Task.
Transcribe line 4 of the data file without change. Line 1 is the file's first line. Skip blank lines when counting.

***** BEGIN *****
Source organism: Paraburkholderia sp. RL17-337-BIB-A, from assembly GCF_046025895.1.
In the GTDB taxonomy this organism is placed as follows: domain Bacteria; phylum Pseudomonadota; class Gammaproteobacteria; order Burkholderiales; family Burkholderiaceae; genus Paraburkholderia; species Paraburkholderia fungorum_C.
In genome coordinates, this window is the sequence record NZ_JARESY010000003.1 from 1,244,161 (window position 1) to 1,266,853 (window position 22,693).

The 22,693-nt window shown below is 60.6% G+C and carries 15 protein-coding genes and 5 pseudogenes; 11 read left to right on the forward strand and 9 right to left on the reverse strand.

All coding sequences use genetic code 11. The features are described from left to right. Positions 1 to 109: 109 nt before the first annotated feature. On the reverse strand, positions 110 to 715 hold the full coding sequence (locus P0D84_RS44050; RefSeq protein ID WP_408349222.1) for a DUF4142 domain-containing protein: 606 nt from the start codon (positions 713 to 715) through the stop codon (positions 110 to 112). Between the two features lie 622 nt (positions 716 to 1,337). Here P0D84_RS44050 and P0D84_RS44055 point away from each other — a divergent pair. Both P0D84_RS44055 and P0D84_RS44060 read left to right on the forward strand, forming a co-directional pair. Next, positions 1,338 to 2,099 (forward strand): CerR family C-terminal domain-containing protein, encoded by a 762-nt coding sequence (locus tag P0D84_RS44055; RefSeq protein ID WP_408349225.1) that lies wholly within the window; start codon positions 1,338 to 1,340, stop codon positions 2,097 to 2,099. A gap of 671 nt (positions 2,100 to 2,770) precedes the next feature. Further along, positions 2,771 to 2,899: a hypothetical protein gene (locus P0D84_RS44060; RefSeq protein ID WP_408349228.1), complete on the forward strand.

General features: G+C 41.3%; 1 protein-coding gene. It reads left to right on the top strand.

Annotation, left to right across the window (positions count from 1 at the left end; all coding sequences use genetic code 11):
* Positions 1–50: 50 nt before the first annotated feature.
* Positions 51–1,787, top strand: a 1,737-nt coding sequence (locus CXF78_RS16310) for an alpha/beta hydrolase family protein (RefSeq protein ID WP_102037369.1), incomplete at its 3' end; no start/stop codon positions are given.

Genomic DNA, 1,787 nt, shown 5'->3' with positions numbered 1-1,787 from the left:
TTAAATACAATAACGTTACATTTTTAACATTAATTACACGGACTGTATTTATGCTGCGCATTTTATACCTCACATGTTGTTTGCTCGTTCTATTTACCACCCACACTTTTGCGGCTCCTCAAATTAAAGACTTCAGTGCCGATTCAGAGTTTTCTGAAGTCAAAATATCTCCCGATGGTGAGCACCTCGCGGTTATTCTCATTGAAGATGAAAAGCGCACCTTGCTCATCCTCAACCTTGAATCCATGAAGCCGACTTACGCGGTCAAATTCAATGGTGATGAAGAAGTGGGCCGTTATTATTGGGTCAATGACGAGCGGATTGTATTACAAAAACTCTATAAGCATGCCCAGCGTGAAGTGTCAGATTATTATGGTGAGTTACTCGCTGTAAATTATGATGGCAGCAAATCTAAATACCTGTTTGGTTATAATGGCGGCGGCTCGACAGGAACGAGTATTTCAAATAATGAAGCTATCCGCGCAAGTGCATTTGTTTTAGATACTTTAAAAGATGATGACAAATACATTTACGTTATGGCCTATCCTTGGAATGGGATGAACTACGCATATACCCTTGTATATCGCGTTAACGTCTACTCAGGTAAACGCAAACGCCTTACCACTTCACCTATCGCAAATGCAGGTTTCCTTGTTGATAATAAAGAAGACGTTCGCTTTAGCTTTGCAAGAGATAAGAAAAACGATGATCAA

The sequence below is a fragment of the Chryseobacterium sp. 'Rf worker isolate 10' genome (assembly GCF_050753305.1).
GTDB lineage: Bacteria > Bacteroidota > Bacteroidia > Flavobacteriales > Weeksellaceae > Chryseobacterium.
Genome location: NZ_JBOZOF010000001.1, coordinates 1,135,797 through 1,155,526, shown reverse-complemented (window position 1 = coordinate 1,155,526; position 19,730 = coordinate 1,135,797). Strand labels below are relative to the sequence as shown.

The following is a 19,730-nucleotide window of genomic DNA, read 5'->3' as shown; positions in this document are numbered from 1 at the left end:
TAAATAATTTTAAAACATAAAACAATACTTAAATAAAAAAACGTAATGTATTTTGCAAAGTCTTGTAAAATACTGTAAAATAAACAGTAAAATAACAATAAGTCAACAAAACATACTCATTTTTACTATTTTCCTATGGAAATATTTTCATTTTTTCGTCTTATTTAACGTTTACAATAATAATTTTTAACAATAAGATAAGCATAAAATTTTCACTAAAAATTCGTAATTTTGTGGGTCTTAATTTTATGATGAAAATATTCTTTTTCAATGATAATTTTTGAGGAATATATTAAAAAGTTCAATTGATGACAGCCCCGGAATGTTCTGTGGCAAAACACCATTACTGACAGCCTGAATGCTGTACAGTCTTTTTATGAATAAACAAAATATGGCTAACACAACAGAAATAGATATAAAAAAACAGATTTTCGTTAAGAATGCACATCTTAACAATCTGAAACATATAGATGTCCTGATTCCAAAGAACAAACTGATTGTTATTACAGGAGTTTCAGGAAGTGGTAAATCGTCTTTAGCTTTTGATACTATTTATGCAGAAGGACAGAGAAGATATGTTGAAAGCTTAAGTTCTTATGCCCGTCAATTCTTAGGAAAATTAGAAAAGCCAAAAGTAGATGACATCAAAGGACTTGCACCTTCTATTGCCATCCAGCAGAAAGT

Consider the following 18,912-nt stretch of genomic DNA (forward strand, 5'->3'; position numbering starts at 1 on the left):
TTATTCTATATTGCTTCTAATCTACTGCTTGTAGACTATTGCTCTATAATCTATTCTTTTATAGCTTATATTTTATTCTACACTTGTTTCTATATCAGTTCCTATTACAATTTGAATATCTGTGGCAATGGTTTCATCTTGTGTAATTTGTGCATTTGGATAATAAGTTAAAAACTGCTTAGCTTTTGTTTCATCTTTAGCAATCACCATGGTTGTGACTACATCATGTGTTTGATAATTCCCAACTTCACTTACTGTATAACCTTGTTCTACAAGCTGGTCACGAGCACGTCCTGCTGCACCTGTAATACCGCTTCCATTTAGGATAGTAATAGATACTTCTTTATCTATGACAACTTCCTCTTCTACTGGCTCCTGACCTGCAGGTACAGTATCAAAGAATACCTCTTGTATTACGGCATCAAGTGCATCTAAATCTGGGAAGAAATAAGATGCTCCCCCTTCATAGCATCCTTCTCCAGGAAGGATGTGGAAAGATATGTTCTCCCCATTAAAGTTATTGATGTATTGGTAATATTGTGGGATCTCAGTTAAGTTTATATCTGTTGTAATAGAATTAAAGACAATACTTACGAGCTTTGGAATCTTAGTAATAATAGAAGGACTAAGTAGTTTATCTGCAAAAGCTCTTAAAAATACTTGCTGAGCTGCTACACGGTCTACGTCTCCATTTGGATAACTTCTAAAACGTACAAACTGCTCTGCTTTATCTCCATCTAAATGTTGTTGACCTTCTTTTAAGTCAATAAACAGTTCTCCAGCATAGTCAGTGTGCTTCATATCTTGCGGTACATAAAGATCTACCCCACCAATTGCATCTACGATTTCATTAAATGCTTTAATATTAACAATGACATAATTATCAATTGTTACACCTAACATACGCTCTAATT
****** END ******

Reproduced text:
The 22,693-nt window shown below is 60.6% G+C and carries 15 protein-coding genes and 5 pseudogenes; 11 read left to right on the forward strand and 9 right to left on the reverse strand.